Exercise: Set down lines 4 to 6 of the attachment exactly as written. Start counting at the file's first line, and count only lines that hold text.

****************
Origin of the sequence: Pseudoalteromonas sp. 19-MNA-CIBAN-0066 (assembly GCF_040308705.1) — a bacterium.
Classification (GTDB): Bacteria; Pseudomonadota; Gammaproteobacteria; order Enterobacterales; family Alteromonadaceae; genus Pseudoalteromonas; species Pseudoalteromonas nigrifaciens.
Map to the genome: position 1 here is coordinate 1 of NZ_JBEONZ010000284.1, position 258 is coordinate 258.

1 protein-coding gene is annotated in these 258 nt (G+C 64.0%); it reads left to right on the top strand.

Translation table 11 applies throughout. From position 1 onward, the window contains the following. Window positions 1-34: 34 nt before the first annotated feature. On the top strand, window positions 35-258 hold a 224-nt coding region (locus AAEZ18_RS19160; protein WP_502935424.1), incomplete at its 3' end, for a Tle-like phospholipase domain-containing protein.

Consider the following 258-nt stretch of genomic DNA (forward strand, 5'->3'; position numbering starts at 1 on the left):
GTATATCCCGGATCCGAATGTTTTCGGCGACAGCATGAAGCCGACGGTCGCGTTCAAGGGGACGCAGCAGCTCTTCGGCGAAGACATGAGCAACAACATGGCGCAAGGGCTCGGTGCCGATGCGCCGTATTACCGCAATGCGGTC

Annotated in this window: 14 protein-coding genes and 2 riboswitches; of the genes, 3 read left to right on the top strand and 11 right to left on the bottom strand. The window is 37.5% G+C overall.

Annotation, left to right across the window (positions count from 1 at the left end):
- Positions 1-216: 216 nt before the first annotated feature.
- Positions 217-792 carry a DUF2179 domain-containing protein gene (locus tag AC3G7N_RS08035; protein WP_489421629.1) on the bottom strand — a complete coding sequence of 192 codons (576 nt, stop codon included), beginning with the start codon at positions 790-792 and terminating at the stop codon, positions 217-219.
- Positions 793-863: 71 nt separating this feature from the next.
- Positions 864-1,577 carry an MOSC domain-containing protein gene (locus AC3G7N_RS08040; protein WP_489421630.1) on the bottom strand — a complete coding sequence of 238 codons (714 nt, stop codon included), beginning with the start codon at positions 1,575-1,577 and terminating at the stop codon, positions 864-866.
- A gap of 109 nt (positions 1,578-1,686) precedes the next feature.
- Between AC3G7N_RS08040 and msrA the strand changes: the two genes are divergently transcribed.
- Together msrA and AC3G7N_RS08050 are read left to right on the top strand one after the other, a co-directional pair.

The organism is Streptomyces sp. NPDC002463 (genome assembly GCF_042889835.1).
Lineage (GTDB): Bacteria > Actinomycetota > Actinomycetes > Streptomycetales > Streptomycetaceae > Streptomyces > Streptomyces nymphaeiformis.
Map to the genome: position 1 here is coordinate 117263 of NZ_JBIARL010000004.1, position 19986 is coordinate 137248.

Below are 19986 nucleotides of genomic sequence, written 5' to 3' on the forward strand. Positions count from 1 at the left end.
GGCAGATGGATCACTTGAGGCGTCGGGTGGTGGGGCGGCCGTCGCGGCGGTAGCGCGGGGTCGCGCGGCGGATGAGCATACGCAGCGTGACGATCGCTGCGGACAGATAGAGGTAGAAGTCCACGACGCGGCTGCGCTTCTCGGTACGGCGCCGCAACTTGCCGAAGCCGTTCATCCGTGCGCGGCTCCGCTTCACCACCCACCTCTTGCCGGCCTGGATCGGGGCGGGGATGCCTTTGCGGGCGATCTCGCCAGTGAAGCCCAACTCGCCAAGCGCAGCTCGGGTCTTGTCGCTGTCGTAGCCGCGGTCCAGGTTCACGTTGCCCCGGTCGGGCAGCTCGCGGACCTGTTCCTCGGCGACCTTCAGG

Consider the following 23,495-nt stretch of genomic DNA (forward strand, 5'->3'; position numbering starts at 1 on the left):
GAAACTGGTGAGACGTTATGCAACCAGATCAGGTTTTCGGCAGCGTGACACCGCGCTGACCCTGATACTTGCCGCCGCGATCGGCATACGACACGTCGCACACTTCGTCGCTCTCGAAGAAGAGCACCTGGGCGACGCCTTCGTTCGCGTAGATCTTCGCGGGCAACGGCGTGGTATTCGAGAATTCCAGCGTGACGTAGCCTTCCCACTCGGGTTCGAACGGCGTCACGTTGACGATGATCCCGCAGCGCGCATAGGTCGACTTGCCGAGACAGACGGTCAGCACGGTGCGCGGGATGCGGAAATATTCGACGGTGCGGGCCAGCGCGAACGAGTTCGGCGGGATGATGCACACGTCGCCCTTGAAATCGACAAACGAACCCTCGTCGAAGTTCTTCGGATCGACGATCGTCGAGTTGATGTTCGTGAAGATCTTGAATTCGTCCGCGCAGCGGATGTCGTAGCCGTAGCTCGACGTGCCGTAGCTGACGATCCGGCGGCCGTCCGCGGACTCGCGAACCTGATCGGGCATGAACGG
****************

1 protein-coding gene is annotated in these 258 nt (G+C 64.0%); it reads left to right on the top strand.

Translation table 11 applies throughout. From position 1 onward, the window contains the following. Window positions 1-34: 34 nt before the first annotated feature. On the top strand, window positions 35-258 hold a 224-nt coding region (locus AAEZ18_RS19160; protein WP_502935424.1), incomplete at its 3' end, for a Tle-like phospholipase domain-containing protein.

Consider the following 258-nt stretch of genomic DNA (forward strand, 5'->3'; position numbering starts at 1 on the left):